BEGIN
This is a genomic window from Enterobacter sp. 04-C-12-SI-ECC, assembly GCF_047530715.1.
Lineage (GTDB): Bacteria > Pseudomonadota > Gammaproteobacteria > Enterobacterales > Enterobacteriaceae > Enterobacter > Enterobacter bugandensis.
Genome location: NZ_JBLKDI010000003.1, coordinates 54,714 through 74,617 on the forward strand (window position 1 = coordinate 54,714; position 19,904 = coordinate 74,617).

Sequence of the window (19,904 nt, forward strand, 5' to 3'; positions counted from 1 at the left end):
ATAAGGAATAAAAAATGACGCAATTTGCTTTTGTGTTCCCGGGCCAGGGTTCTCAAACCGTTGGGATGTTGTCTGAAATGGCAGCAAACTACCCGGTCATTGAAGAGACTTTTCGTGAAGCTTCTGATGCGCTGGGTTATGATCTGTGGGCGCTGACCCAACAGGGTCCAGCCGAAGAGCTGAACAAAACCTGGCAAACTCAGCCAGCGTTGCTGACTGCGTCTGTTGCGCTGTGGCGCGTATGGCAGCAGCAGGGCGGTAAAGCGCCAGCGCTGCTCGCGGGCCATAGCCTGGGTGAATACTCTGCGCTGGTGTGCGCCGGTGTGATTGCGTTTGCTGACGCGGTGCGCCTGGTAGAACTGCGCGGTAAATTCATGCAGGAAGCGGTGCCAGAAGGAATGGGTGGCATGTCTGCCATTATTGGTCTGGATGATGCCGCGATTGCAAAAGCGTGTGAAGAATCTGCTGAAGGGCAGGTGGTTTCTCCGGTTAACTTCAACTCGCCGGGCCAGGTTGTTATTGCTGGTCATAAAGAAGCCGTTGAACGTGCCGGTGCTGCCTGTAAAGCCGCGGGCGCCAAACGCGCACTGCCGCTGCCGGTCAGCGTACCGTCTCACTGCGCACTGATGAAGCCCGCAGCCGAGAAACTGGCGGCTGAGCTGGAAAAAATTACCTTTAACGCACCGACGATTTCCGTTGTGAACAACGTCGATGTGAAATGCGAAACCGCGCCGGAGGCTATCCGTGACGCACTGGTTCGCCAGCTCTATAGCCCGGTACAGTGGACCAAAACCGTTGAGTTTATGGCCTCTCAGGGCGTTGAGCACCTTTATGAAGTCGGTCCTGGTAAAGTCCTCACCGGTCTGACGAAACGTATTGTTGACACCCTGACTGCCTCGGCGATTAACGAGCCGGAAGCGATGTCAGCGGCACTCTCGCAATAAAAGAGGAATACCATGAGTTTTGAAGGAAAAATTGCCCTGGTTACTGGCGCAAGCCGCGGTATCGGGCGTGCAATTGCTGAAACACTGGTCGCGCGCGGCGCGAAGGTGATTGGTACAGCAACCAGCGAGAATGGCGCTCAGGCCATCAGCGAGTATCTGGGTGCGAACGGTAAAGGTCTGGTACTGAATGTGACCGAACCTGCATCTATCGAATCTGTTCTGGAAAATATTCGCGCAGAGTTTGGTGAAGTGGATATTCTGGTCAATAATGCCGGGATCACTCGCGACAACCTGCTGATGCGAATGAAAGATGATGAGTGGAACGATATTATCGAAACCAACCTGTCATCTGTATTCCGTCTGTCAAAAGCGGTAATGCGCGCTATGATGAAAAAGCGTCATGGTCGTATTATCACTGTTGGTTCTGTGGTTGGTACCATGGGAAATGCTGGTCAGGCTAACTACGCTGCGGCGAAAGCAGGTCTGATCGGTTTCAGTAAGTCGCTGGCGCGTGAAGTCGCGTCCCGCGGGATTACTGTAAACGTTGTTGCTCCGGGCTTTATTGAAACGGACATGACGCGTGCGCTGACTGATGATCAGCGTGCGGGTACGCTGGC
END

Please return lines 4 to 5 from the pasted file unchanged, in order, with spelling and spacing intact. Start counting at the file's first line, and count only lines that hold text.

Sequence of the window (19,904 nt, forward strand, 5' to 3'; positions counted from 1 at the left end):
ATAAGGAATAAAAAATGACGCAATTTGCTTTTGTGTTCCCGGGCCAGGGTTCTCAAACCGTTGGGATGTTGTCTGAAATGGCAGCAAACTACCCGGTCATTGAAGAGACTTTTCGTGAAGCTTCTGATGCGCTGGGTTATGATCTGTGGGCGCTGACCCAACAGGGTCCAGCCGAAGAGCTGAACAAAACCTGGCAAACTCAGCCAGCGTTGCTGACTGCGTCTGTTGCGCTGTGGCGCGTATGGCAGCAGCAGGGCGGTAAAGCGCCAGCGCTGCTCGCGGGCCATAGCCTGGGTGAATACTCTGCGCTGGTGTGCGCCGGTGTGATTGCGTTTGCTGACGCGGTGCGCCTGGTAGAACTGCGCGGTAAATTCATGCAGGAAGCGGTGCCAGAAGGAATGGGTGGCATGTCTGCCATTATTGGTCTGGATGATGCCGCGATTGCAAAAGCGTGTGAAGAATCTGCTGAAGGGCAGGTGGTTTCTCCGGTTAACTTCAACTCGCCGGGCCAGGTTGTTATTGCTGGTCATAAAGAAGCCGTTGAACGTGCCGGTGCTGCCTGTAAAGCCGCGGGCGCCAAACGCGCACTGCCGCTGCCGGTCAGCGTACCGTCTCACTGCGCACTGATGAAGCCCGCAGCCGAGAAACTGGCGGCTGAGCTGGAAAAAATTACCTTTAACGCACCGACGATTTCCGTTGTGAACAACGTCGATGTGAAATGCGAAACCGCGCCGGAGGCTATCCGTGACGCACTGGTTCGCCAGCTCTATAGCCCGGTACAGTGGACCAAAACCGTTGAGTTTATGGCCTCTCAGGGCGTTGAGCACCTTTATGAAGTCGGTCCTGGTAAAGTCCTCACCGGTCTGACGAAACGTATTGTTGACACCCTGACTGCCTCGGCGATTAACGAGCCGGAAGCGATGTCAGCGGCACTCTCGCAATAAAAGAGGAATACCATGAGTTTTGAAGGAAAAATTGCCCTGGTTACTGGCGCAAGCCGCGGTATCGGGCGTGCAATTGCTGAAACACTGGTCGCGCGCGGCGCGAAGGTGATTGGTACAGCAACCAGCGAGAATGGCGCTCAGGCCATCAGCGAGTATCTGGGTGCGAACGGTAAAGGTCTGGTACTGAATGTGACCGAACCTGCATCTATCGAATCTGTTCTGGAAAATATTCGCGCAGAGTTTGGTGAAGTGGATATTCTGGTCAATAATGCCGGGATCACTCGCGACAACCTGCTGATGCGAATGAAAGATGATGAGTGGAACGATATTATCGAAACCAACCTGTCATCTGTATTCCGTCTGTCAAAAGCGGTAATGCGCGCTATGATGAAAAAGCGTCATGGTCGTATTATCACTGTTGGTTCTGTGGTTGGTACCATGGGAAATGCTGGTCAGGCTAACTACGCTGCGGCGAAAGCAGGTCTGATCGGTTTCAGTAAGTCGCTGGCGCGTGAAGTCGCGTCCCGCGGGATTACTGTAAACGTTGTTGCTCCGGGCTTTATTGAAACGGACATGACGCGTGCGCTGACTGATGATCAGCGTGCGGGTACGCTGGC